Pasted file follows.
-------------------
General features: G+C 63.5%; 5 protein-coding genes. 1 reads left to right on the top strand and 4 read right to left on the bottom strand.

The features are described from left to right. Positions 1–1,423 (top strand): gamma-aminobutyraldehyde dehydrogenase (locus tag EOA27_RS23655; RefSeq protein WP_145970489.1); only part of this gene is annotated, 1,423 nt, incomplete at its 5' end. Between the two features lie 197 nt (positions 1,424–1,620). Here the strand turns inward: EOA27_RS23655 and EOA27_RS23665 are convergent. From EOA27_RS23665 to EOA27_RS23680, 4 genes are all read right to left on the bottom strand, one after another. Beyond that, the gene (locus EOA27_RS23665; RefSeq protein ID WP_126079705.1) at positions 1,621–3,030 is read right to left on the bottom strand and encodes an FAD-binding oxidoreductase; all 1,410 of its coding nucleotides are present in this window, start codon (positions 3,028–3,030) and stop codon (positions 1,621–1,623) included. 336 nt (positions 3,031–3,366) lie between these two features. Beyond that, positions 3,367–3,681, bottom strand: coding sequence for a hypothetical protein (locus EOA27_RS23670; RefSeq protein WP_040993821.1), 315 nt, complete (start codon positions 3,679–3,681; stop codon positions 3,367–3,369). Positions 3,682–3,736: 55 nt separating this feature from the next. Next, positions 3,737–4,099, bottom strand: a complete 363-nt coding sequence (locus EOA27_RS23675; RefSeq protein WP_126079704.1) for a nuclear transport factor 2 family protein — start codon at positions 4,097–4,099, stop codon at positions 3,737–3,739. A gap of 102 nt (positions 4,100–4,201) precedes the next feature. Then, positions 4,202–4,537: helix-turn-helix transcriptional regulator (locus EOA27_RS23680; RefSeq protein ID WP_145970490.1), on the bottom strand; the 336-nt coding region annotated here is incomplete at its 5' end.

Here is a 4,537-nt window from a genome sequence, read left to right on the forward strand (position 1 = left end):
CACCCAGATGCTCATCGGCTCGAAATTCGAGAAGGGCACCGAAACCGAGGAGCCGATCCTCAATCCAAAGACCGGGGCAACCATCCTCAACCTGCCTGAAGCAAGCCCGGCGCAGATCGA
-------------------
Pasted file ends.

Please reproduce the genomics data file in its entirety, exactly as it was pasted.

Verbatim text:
General features: G+C 63.5%; 5 protein-coding genes. 1 reads left to right on the top strand and 4 read right to left on the bottom strand.

The features are described from left to right. Positions 1–1,423 (top strand): gamma-aminobutyraldehyde dehydrogenase (locus tag EOA27_RS23655; RefSeq protein WP_145970489.1); only part of this gene is annotated, 1,423 nt, incomplete at its 5' end. Between the two features lie 197 nt (positions 1,424–1,620). Here the strand turns inward: EOA27_RS23655 and EOA27_RS23665 are convergent. From EOA27_RS23665 to EOA27_RS23680, 4 genes are all read right to left on the bottom strand, one after another. Beyond that, the gene (locus EOA27_RS23665; RefSeq protein ID WP_126079705.1) at positions 1,621–3,030 is read right to left on the bottom strand and encodes an FAD-binding oxidoreductase; all 1,410 of its coding nucleotides are present in this window, start codon (positions 3,028–3,030) and stop codon (positions 1,621–1,623) included. 336 nt (positions 3,031–3,366) lie between these two features. Beyond that, positions 3,367–3,681, bottom strand: coding sequence for a hypothetical protein (locus EOA27_RS23670; RefSeq protein WP_040993821.1), 315 nt, complete (start codon positions 3,679–3,681; stop codon positions 3,367–3,369). Positions 3,682–3,736: 55 nt separating this feature from the next. Next, positions 3,737–4,099, bottom strand: a complete 363-nt coding sequence (locus EOA27_RS23675; RefSeq protein WP_126079704.1) for a nuclear transport factor 2 family protein — start codon at positions 4,097–4,099, stop codon at positions 3,737–3,739. A gap of 102 nt (positions 4,100–4,201) precedes the next feature. Then, positions 4,202–4,537: helix-turn-helix transcriptional regulator (locus EOA27_RS23680; RefSeq protein ID WP_145970490.1), on the bottom strand; the 336-nt coding region annotated here is incomplete at its 5' end.

Here is a 4,537-nt window from a genome sequence, read left to right on the forward strand (position 1 = left end):
CACCCAGATGCTCATCGGCTCGAAATTCGAGAAGGGCACCGAAACCGAGGAGCCGATCCTCAATCCAAAGACCGGGGCAACCATCCTCAACCTGCCTGAAGCAAGCCCGGCGCAGATCGA